Rose has an excellent point. Finding a suitable replacement for your business’ key person requires more work than finding someone who is technically qualified. You want to find someone that will add the same level of passion and innovation to your company, and honour the legacy of their predecessor.
Amanda Wagner is the founder of The Complement, a sales and retail consulting firm formally known as Retail to Riches, and she thinks that even just actively considering key person insurance for your business can help you reduce risk.
“There is no magic number that a business has to reach before they start considering the what ifs. Instead, a business needs to analyze the impact of their scope. How many people do they employ? How many clients do they work with? How important is this work to their clients and their impact? All of these questions will help them in determining whether or not key person insurance is right for them,” Wagner explains.
Tentrini also agrees that owners and officers of a business have the responsibility to assess all possible business risks and find possible solutions to protect the business, it’s employees, clients, and suppliers. “When an organization loses a key person, they also run the risk of losing access to key accounts and relationships, and important technical skills and knowledge,” she says.
“When you are considering key person insurance for your business, think of it as a baby. What kind of care do you want your baby to have after you pass away? If you want your business to continue then you need to consider all the logistics required to continue operating the business, especially in the digital world,” Wagner adds. “Is your business prepared to pass on the necessary information from the previous key person to the newly appointed key person? Are passwords, account information, and finances documented and accessible? And where is this information even stored? You can’t overlook or forget critical details because it could lead to financial issues down the road.”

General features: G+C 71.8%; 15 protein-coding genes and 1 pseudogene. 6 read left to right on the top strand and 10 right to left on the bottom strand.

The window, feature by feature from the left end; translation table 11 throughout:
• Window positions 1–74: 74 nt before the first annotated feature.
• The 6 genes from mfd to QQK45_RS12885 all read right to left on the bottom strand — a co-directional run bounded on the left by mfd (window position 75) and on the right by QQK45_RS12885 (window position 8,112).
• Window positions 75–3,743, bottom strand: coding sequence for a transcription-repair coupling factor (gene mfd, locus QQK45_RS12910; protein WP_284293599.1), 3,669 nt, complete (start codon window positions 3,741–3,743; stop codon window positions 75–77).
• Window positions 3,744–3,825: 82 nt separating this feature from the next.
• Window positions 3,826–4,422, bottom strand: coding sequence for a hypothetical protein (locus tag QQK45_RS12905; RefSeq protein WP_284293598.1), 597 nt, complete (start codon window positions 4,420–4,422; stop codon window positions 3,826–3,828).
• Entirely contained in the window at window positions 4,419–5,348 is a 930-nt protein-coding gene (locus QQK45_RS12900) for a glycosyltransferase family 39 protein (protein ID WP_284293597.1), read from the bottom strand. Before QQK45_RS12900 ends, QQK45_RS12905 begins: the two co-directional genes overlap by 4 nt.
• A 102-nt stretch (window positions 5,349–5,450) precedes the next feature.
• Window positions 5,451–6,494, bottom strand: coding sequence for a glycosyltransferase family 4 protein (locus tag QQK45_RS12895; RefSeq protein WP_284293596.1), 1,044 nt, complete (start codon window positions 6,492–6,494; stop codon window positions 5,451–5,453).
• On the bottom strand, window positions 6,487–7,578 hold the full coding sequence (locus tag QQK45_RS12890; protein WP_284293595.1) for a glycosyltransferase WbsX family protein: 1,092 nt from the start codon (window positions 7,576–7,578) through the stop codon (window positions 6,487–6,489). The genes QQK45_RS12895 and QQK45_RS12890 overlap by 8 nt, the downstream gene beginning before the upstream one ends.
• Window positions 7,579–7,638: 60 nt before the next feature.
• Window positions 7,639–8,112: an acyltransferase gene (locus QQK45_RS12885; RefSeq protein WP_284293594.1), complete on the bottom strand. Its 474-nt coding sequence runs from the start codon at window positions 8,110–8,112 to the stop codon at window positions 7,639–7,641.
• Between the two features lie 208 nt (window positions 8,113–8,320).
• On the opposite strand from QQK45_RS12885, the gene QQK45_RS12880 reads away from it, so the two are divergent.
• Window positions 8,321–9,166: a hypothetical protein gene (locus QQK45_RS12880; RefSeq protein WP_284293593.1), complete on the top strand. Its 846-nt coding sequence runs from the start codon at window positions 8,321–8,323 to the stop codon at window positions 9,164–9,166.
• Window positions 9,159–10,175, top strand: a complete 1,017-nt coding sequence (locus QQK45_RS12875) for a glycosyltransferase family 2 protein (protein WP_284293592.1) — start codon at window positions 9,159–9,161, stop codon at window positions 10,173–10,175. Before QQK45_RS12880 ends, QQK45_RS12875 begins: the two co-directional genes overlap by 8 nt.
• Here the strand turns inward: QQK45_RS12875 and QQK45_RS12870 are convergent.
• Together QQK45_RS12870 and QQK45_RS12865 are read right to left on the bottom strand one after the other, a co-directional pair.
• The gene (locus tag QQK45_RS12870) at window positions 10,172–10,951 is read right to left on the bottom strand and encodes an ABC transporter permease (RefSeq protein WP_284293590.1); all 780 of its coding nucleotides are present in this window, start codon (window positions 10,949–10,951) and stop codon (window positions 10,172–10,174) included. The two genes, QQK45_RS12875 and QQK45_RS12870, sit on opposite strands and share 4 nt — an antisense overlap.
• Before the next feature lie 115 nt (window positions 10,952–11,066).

What is the actuality that a business will need to use their key person insurance policy? Let’s consider the facts. According to the Heart and Stroke Foundation of Canada, one out of four Canadians will develop heart disease, about half of all heart attacks happen to people during their working years, and on average, a stroke occurs every 10 minutes in Canada. Statistics from The National Cancer Institute of Canada also suggest that one in three people will develop cancer. It’s also important to consider the impact of a key person facing long-term disability. The Society of Actuaries’ Commissioner’s IDA Morbidity and Commissioner’s SO Mortality tables report that most disability claims involve accidents resulting in serious injuries, psychological illnesses, stroke, heart disease or musculoskeletal conditions such as back problems. Furthermore, during his or her working years, a 35-year-old has a 50 per cent chance of suffering a disability that lasts for more than three months.
“For a business, the death of a key person can be a slip, not a slide. Apple is a great example of a company that continued to forge on. It has been seven years since Steve Jobs passed away, and his business continues to operate as if no major disturbance had ever occurred. This is exactly how key person life insurance saves a company; it forces them to think ahead. By planning for the all of the worst case scenarios, including the death of a key person, a business creates a healthy and financially sustainable way to reduce risk,” concludes Wagner.